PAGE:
Featuring such geniuses as Quelle Chris, John Dieterich, Joana Gomila, Laia Vallès, Shamir, Seb Rochford and many more, Temps’ ten-track debut album was produced, curated and devised by James Acaster. Released via Bella Union, this mind-bending opus rose from the ashes of an aborted mockumentary made with Louis Theroux’s money.
In February 2020, James Acaster decided he wanted to make a TV series about himself. Backed by Theroux’s production company, the show would see Acaster dramatically quit stand-up and side-step into the music industry with great pretension and naivety. But first, they had to make a mini-pilot to prove the idea would work. In a van driven by the crew, Acaster travelled to his hometown of Kettering and collected his childhood drum kit from his parents’ house. After contributing to a string of teenage bands, the old kit hadn’t been touched in twelve years, sitting dormant in its drum cases. The plan was to load it into the van, drive straight to a studio in London and record Acaster playing the kit for the first time in over a decade. But they had to make a second pit stop, to pick up a human-sized cuddly toy alligator from a friends’ house. The alligator was fluorescent in colour, sporting a large pink top hat and a tee shirt reading Party Gator. Acaster had won it at a county fair when he was 7, held onto it for decades, but had left it with said friends in 2012 after failing to convince a girlfriend to move it into their new flat. Now, in 2020, the Party Gator sat on a throne in Hoxton’s Holy Mountain Studios and acted as a muse for Acaster’s mockumentary-self; the two of them locking eyes as he recorded his rusty improvisations for two days straight. The final scene in the pilot saw Acaster listening back to his drum tracks, declaring them to be too sloppy, and recruiting award-winning jazz drummer Seb Rochford to play over the top of them. Then, we all know what happened.
When the first UK lockdown was announced, the mockumentary was scrapped and Acaster found himself sitting at home with hours and hours of solo drum tracks recorded by himself and Rochford. He was also in the fortunate position of having recently released a book and a podcast about modern music, for which he’d interviewed countless musicians, all of whom he was a massive fan of. And he still had their email addresses. So he spent the next two years sending tracks back and forth, between himself and his heroes, as they gradually discovered an album together. Genres were disregarded in favour of tightly-packed experimentalism and the death, afterlife and rebirth of the Party Gator provided conceptual guidance where needed. Everyone was given free reign to do as they pleased then Acaster would cherry pick his favourite bits, “a DIY Gorillaz” being the methodic touchstone.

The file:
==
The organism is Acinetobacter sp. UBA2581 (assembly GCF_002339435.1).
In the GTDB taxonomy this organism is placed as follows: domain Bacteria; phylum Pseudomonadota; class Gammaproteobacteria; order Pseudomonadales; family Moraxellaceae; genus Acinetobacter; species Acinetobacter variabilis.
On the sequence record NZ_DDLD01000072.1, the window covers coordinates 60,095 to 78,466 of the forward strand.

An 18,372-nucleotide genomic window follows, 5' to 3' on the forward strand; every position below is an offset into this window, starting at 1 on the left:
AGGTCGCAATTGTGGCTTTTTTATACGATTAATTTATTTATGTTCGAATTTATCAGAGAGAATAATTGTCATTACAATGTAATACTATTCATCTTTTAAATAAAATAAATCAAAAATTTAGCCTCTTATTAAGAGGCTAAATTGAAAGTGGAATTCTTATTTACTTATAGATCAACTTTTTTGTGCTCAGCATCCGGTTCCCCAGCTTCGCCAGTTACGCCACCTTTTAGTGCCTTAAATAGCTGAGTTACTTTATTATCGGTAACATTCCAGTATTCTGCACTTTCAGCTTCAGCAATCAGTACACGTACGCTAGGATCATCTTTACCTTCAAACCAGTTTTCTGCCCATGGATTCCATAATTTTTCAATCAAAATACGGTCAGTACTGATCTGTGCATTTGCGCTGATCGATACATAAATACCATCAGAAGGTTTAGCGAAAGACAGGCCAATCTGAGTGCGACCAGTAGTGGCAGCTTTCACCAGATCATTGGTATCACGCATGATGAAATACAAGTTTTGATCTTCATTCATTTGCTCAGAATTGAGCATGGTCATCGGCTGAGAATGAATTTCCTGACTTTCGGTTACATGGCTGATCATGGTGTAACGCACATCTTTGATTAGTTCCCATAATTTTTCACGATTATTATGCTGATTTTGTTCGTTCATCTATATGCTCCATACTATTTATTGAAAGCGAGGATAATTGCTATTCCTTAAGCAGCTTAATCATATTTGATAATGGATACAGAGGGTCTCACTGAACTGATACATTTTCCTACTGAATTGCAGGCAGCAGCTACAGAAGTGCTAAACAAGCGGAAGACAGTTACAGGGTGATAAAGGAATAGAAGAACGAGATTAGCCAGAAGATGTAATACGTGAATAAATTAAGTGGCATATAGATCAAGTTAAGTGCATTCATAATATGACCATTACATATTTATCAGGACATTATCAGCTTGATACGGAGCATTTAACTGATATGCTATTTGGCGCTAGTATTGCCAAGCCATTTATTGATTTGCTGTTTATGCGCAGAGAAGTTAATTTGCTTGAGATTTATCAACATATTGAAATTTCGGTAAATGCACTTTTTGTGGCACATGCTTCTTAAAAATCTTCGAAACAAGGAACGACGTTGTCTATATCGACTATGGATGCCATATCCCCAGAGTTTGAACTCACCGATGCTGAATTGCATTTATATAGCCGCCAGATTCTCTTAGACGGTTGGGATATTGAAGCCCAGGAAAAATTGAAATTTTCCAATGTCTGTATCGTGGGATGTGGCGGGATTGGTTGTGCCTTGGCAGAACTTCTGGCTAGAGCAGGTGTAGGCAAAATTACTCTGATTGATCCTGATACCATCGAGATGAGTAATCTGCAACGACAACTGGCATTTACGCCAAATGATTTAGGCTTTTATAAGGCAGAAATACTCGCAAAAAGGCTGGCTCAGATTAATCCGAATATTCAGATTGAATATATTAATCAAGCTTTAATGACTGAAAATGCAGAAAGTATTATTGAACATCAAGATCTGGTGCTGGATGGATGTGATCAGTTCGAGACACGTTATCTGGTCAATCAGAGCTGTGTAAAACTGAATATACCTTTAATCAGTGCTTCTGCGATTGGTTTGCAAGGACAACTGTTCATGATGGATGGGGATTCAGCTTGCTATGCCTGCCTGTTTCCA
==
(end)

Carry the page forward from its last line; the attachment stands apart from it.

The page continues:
With each contribution the songs would morph into something new and uncalculated, informing what came next. A freeform rap might encourage a sax solo, a baroque guitar line might prompt a choir of recorders - whatever the track was asking for, it got. This collaborative, transient approach led to the group’s name, Temps. During a time where everything felt weirdly temporary, they’d made something permanent and formed a collective, somewhere between a side project and a supergroup. When all recording was complete, James co-mixed the album with Chris Hamilton before ordering a custom-made Party Gator outfit for himself.
Acaster was acutely aware that the comedian-to-musician pipeline is always ripe for criticism so, while he always took the music seriously, he knew he must never take himself as seriously as the music. The plan had been for the original Party Gator to feature in the music videos but, shortly after the drum sessions, it was donated to a local school who then unceremoniously dumped it in a skip (Acaster’s still not over this). So a replica mascot outfit was made to James’ proportions and a series of low budget videos were filmed, consisting of the character running through theme parks, dancing in row boats and trashing hotel rooms, while Acaster gave himself heatstroke and a brief bout of labyrinthitis.
The first of the music videos spotlighted the heady lead single no,no - a fusion of atmospheric alt rock, unorthodox hip hop and loose jazz time signatures. It’s a song that lets you know exactly what kind of album is coming round the bend - an album that does whatever it wants, whenever it wants to. Densely packed opener lookaliveandplaydead pits sinister-sounding psych against conscious rap, while the expansive new single bleedthemtoxins fuses freewheeling jazz with brass wig-outs, before euphoric closer slowreturn shifts through alt-rock textures into heavenly, Shamir-assisted gospel. Listeners can look forward to rap verses from the likes of Open Mike Eagle, Denmark Vessey, Yoni Wolf and Wheelchair Sports Camp, big pop hooks courtesy of Montaigne, Law Holt, Mal Devisa and Xenia Rubinos, the eccentricity of NNAMDÏ, Gaston Bandimic, Me oh Myriorama and Babar Luck, as well as the sitar of Ami Dang, the flute of Elizabete Balčus and Foonyap’s theatrical strings.
Vast in scope and scale, and fizzing with an experimental energy, the trippy PARTY GATOR PURGATORY manages to blend a host of ideas, guests and moods into an album that draws you into its own unique world. “I became completely obsessed with this project,” states Acaster as he hand-draws the album’s artwork himself, using a trio of highlighter pens, “it was all I focused on for two years and we ended up making my favourite thing ever. I hope people enjoy it.”